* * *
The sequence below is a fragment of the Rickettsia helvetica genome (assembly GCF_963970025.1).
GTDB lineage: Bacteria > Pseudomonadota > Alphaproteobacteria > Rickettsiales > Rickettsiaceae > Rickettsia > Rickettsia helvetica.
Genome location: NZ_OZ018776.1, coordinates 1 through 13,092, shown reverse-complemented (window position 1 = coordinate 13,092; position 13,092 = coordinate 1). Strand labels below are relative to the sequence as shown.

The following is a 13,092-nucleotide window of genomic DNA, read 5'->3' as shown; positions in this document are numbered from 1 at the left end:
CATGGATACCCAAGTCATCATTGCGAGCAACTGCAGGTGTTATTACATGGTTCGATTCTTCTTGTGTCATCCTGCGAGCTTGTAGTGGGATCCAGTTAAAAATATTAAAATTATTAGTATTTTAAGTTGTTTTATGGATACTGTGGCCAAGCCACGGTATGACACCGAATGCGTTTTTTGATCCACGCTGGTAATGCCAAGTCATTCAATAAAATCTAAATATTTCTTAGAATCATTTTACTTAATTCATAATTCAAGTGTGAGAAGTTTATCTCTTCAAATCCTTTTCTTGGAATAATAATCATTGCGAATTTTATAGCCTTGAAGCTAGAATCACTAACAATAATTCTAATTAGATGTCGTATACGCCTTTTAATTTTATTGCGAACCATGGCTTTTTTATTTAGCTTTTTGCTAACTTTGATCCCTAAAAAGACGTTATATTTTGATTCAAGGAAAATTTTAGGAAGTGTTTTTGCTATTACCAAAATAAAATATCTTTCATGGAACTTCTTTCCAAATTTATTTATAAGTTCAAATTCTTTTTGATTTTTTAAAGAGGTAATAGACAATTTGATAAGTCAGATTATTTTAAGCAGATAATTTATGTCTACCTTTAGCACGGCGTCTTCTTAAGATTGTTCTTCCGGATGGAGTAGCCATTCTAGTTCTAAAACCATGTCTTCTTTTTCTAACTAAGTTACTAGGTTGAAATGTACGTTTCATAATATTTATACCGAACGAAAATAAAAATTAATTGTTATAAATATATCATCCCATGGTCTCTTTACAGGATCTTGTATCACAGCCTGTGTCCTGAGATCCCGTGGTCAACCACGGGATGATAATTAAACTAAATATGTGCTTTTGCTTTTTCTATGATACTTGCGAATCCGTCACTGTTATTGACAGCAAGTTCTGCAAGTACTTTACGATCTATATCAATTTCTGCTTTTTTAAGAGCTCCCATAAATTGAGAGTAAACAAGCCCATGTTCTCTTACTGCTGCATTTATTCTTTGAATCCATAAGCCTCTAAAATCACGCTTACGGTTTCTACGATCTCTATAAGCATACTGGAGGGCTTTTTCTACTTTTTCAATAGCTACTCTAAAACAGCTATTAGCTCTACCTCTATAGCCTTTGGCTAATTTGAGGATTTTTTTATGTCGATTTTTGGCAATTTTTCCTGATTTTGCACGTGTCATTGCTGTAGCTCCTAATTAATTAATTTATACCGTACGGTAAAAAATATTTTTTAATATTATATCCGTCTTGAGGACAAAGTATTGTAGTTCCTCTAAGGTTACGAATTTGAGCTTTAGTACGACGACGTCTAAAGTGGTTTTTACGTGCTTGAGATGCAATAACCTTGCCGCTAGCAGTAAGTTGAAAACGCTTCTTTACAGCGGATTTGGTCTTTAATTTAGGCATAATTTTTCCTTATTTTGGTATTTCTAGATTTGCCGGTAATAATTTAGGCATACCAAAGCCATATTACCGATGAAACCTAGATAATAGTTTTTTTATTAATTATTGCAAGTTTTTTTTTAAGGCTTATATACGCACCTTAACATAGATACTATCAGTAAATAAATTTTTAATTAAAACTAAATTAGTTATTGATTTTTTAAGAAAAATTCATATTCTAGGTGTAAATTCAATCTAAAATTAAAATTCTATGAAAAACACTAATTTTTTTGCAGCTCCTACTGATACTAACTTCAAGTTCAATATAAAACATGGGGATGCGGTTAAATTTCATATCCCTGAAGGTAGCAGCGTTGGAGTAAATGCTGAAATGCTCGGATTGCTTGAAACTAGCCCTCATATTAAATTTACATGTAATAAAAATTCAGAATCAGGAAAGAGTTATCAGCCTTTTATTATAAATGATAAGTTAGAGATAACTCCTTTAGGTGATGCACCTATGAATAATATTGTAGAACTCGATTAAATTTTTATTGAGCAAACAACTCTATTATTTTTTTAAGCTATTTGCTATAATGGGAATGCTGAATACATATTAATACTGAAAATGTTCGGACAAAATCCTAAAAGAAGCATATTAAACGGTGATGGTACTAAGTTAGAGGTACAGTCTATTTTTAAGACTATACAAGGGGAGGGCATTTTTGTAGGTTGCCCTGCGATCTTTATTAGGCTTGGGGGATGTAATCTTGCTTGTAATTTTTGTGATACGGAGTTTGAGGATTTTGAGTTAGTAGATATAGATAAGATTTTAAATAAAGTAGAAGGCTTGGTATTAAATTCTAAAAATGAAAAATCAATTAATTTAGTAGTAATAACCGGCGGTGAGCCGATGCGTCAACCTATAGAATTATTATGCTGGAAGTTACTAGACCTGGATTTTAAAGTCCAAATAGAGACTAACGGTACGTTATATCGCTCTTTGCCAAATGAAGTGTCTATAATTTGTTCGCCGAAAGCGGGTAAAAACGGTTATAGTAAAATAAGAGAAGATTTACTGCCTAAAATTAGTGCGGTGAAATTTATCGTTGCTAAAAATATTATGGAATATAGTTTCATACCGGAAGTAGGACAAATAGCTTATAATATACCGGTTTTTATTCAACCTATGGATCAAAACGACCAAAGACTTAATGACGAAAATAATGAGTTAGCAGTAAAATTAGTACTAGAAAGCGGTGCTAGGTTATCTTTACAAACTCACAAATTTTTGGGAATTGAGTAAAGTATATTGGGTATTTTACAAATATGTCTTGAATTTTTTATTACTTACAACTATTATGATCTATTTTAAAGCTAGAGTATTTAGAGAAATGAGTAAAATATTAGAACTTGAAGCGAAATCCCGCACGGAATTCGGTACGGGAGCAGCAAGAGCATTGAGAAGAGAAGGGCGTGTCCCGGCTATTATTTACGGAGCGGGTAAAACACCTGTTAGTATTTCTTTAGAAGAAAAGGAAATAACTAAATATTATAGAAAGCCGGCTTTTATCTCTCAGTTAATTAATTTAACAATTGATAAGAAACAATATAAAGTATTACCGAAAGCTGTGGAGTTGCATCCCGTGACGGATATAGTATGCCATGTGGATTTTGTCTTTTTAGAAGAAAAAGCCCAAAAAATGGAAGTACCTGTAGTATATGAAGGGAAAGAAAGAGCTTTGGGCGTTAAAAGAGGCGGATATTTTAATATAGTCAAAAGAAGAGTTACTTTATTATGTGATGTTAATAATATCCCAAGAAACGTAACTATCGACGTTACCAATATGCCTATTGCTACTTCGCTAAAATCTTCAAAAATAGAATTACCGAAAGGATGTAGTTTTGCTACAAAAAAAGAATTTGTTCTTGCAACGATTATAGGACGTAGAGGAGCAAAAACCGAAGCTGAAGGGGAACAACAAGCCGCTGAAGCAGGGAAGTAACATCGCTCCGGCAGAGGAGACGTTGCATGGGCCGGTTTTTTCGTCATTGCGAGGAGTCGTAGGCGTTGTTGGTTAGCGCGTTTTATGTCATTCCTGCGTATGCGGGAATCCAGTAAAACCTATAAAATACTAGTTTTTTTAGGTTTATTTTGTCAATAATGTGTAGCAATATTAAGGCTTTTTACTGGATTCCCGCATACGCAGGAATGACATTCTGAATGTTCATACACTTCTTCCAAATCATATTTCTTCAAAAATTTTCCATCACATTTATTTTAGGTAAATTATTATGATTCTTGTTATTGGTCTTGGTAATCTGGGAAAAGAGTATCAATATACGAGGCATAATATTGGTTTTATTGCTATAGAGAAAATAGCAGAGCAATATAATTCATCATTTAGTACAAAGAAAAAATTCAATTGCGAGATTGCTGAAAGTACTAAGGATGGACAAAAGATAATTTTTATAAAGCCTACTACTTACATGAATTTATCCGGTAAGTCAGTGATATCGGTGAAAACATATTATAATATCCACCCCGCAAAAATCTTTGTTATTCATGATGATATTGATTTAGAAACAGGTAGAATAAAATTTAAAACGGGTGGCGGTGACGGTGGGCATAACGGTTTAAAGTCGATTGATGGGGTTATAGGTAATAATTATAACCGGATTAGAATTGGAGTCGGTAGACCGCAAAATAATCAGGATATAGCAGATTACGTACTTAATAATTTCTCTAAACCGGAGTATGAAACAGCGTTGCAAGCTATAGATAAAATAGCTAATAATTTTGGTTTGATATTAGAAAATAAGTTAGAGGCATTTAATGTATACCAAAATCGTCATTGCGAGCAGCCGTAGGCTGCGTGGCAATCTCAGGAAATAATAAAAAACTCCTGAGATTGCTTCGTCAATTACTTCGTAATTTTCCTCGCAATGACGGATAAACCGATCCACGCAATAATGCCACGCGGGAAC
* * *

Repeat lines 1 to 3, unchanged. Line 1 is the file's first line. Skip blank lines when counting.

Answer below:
The sequence below is a fragment of the Rickettsia helvetica genome (assembly GCF_963970025.1).
GTDB lineage: Bacteria > Pseudomonadota > Alphaproteobacteria > Rickettsiales > Rickettsiaceae > Rickettsia > Rickettsia helvetica.
Genome location: NZ_OZ018776.1, coordinates 1 through 13,092, shown reverse-complemented (window position 1 = coordinate 13,092; position 13,092 = coordinate 1). Strand labels below are relative to the sequence as shown.